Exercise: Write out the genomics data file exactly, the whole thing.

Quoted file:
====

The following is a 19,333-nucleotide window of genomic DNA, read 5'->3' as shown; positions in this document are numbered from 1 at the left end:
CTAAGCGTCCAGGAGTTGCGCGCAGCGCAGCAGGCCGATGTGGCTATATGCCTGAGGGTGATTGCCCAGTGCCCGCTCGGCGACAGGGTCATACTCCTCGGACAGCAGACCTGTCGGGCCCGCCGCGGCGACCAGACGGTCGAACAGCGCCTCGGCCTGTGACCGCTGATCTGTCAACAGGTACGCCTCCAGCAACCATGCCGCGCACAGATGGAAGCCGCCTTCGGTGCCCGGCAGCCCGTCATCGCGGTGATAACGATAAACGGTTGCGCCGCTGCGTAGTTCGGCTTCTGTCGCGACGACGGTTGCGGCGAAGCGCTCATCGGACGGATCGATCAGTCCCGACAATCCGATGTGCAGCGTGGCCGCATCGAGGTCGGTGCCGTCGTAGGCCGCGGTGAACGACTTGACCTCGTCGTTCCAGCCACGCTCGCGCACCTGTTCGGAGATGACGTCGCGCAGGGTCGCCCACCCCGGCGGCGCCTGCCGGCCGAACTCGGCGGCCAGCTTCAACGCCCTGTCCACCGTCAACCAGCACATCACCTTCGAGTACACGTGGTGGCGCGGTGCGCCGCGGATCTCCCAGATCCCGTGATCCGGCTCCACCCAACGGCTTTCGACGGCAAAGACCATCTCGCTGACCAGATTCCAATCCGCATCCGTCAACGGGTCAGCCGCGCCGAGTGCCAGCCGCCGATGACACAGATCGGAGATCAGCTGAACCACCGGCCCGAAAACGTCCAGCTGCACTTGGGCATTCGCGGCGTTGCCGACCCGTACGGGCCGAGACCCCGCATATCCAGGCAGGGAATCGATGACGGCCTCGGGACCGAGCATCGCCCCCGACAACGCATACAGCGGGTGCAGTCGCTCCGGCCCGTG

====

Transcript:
The following is a 19,333-nucleotide window of genomic DNA, read 5'->3' as shown; positions in this document are numbered from 1 at the left end:
CTAAGCGTCCAGGAGTTGCGCGCAGCGCAGCAGGCCGATGTGGCTATATGCCTGAGGGTGATTGCCCAGTGCCCGCTCGGCGACAGGGTCATACTCCTCGGACAGCAGACCTGTCGGGCCCGCCGCGGCGACCAGACGGTCGAACAGCGCCTCGGCCTGTGACCGCTGATCTGTCAACAGGTACGCCTCCAGCAACCATGCCGCGCACAGATGGAAGCCGCCTTCGGTGCCCGGCAGCCCGTCATCGCGGTGATAACGATAAACGGTTGCGCCGCTGCGTAGTTCGGCTTCTGTCGCGACGACGGTTGCGGCGAAGCGCTCATCGGACGGATCGATCAGTCCCGACAATCCGATGTGCAGCGTGGCCGCATCGAGGTCGGTGCCGTCGTAGGCCGCGGTGAACGACTTGACCTCGTCGTTCCAGCCACGCTCGCGCACCTGTTCGGAGATGACGTCGCGCAGGGTCGCCCACCCCGGCGGCGCCTGCCGGCCGAACTCGGCGGCCAGCTTCAACGCCCTGTCCACCGTCAACCAGCACATCACCTTCGAGTACACGTGGTGGCGCGGTGCGCCGCGGATCTCCCAGATCCCGTGATCCGGCTCCACCCAACGGCTTTCGACGGCAAAGACCATCTCGCTGACCAGATTCCAATCCGCATCCGTCAACGGGTCAGCCGCGCCGAGTGCCAGCCGCCGATGACACAGATCGGAGATCAGCTGAACCACCGGCCCGAAAACGTCCAGCTGCACTTGGGCATTCGCGGCGTTGCCGACCCGTACGGGCCGAGACCCCGCATATCCAGGCAGGGAATCGATGACGGCCTCGGGACCGAGCATCGCCCCCGACAACGCATACAGCGGGTGCAGTCGCTCCGGCCCGTG